A Motor Theory of Learning

dc.contributor.advisor Magne, Cyrille en_US
dc.contributor.author Durriseau, Jaymes Anthony en_US
dc.contributor.committeemember Langston, William en_US
dc.contributor.committeemember Bauer, Richard en_US
dc.contributor.department Psychology en_US
dc.date.accessioned 2014-06-02T18:44:41Z
dc.date.available 2014-06-02T18:44:41Z
dc.date.issued 2013-06-01 en_US
dc.description.abstract This study investigates the possible differences between learning English pseudowords that are presented with or without handwriting movements. Based on the previous literature showing the learning benefits of handwriting vs reading new words- and neurophysiological evidence that suggests a system of neurons (mirror neuron system) can encode observed actions and elicit analogous motor responses in the observer - it is hypothesized that pseudoword learning will be facilitated when they are presented with handwriting movements. To this end, during a learning phase, pseudowords were visually presented. Following the learning phase, participants performed a recall phase consisting of a forced-choice task on statically presented pseudowords. Half of the pseudowords were new, while the other half consisted of an equal number of pseudowords presented in a handwritten or static way during the learning phase. EEG was recorded during both learning and recall phases. Measurement of EEG mu suppression was used as an index of mirror neuron activity during the learning phase. A cluster-randomization procedure was used to compare changes in Mu suppression during Handwritten and Static conditions. It was predicted that handwritten pseudowords would elicit larger Mu suppression than Static pseudowords. During the recall phase, learning was assessed using behavioral data on the forced-choice task, as well as the N400 component as an index of word familiarity. Results showed significantly more Alpha suppression for the Handwritten condition during the learning phase. In the recall phase, the Static condition showed more alpha suppression. Results suggest the Handwritten condition demanded more attentional processes than the Static condition during the learning phase. Consequently, the Handwritten condition needed less semantic processes to complete the forced-choice task of the recall phase. en_US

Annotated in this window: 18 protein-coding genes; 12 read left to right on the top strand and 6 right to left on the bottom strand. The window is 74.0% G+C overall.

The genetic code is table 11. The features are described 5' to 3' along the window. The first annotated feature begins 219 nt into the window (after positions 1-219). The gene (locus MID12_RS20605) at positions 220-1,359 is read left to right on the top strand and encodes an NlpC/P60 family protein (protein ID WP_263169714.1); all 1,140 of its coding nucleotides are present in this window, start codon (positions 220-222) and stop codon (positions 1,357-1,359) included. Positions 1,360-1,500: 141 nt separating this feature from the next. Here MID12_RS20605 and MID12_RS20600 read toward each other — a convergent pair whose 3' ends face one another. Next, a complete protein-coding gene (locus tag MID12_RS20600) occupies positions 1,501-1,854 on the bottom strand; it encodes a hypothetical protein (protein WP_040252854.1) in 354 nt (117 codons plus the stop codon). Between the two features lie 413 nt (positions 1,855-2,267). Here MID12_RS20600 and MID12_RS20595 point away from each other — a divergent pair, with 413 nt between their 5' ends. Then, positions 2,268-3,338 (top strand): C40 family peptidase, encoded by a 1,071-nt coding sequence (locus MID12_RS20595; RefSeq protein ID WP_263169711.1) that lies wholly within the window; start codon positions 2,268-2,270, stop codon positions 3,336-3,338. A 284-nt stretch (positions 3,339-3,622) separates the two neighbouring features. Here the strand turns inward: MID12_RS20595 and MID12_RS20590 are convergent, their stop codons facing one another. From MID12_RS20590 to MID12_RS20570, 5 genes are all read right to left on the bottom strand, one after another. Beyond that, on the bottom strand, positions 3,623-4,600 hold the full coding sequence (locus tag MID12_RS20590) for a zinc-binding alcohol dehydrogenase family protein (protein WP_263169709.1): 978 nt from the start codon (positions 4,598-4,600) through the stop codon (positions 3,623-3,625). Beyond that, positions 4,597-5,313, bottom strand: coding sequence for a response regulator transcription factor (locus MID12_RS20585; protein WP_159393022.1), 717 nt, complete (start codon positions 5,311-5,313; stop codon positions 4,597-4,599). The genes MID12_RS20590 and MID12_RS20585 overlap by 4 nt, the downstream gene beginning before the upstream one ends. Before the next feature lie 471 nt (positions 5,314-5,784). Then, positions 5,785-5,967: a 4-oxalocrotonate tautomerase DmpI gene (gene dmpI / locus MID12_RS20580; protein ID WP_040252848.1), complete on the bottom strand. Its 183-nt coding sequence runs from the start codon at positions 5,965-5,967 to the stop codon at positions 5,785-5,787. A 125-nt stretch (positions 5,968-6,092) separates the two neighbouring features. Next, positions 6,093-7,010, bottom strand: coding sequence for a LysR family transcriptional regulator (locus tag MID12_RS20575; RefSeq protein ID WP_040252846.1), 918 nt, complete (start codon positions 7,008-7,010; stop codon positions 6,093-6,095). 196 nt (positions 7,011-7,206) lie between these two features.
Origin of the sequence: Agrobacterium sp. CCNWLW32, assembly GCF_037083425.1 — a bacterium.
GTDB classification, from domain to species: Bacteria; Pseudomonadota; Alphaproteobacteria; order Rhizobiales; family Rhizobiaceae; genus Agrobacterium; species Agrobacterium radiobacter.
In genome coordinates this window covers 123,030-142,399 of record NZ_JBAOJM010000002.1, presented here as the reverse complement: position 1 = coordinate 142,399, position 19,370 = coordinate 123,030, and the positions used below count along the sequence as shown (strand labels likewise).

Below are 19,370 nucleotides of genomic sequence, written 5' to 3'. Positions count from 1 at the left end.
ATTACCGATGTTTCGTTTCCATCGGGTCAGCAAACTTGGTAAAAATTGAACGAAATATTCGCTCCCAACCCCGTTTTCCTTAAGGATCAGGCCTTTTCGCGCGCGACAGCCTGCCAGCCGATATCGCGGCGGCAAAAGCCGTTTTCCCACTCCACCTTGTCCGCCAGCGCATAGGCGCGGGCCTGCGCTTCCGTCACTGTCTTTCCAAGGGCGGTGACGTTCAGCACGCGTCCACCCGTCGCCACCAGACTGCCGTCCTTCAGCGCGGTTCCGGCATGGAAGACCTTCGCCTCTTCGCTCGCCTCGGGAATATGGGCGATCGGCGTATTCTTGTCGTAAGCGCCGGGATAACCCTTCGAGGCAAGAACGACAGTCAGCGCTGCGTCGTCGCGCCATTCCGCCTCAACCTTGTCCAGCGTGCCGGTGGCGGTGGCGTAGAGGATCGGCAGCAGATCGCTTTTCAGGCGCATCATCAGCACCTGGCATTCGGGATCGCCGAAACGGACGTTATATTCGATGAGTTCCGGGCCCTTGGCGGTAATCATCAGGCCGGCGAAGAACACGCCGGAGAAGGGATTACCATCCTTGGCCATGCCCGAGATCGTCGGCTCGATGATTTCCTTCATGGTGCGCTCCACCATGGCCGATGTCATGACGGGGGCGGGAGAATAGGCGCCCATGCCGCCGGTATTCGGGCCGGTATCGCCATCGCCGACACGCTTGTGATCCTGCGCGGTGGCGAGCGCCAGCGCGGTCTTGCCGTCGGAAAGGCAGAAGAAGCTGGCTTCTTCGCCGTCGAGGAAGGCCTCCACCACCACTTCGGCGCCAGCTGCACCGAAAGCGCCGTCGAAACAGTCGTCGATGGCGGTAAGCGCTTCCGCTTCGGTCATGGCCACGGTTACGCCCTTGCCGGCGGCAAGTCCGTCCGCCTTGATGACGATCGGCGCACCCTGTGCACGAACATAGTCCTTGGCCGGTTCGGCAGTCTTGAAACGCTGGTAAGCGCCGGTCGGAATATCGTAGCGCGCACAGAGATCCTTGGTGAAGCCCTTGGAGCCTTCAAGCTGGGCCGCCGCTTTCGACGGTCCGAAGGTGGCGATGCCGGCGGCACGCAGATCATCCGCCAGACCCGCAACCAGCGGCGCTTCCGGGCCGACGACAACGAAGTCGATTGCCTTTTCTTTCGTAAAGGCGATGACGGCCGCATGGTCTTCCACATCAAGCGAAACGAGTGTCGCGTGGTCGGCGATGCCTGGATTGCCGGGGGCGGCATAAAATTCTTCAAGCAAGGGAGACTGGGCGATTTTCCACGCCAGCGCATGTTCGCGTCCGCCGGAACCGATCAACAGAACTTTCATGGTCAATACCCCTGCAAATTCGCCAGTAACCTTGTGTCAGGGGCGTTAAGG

dc.description.degree M.A. en_US
dc.identifier.uri http://jewlscholar.mtsu.edu/handle/mtsu/3511
dc.publisher Middle Tennessee State University en_US
dc.subject Alpha en_US
dc.subject Language en_US
dc.subject Learning en_US
dc.subject Mirror neuron en_US
dc.subject Mu en_US
dc.subject.umi Experimental psychology en_US
dc.thesis.degreegrantor Middle Tennessee State University en_US
dc.thesis.degreelevel Masters en_US
dc.title A Motor Theory of Learning en_US
dc.type Thesis en_US
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